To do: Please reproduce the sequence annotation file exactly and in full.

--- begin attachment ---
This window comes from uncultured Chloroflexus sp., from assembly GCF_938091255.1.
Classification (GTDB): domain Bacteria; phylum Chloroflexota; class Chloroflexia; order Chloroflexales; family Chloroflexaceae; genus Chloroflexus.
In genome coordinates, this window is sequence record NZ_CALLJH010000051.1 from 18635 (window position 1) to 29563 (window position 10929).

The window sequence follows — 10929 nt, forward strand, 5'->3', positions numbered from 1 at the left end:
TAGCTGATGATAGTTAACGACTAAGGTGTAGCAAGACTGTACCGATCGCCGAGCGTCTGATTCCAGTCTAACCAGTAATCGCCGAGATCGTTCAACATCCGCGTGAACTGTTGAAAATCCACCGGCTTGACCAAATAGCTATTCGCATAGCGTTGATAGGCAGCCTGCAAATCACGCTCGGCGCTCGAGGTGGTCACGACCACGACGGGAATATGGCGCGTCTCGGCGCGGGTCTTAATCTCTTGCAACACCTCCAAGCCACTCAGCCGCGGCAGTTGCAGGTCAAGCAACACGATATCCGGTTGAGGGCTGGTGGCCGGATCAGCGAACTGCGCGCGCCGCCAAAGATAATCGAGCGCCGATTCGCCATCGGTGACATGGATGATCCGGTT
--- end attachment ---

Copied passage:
This window comes from uncultured Chloroflexus sp., from assembly GCF_938091255.1.
Classification (GTDB): domain Bacteria; phylum Chloroflexota; class Chloroflexia; order Chloroflexales; family Chloroflexaceae; genus Chloroflexus.
In genome coordinates, this window is sequence record NZ_CALLJH010000051.1 from 18635 (window position 1) to 29563 (window position 10929).

The window sequence follows — 10929 nt, forward strand, 5'->3', positions numbered from 1 at the left end:
TAGCTGATGATAGTTAACGACTAAGGTGTAGCAAGACTGTACCGATCGCCGAGCGTCTGATTCCAGTCTAACCAGTAATCGCCGAGATCGTTCAACATCCGCGTGAACTGTTGAAAATCCACCGGCTTGACCAAATAGCTATTCGCATAGCGTTGATAGGCAGCCTGCAAATCACGCTCGGCGCTCGAGGTGGTCACGACCACGACGGGAATATGGCGCGTCTCGGCGCGGGTCTTAATCTCTTGCAACACCTCCAAGCCACTCAGCCGCGGCAGTTGCAGGTCAAGCAACACGATATCCGGTTGAGGGCTGGTGGCCGGATCAGCGAACTGCGCGCGCCGCCAAAGATAATCGAGCGCCGATTCGCCATCGGTGACATGGATGATCCGGTT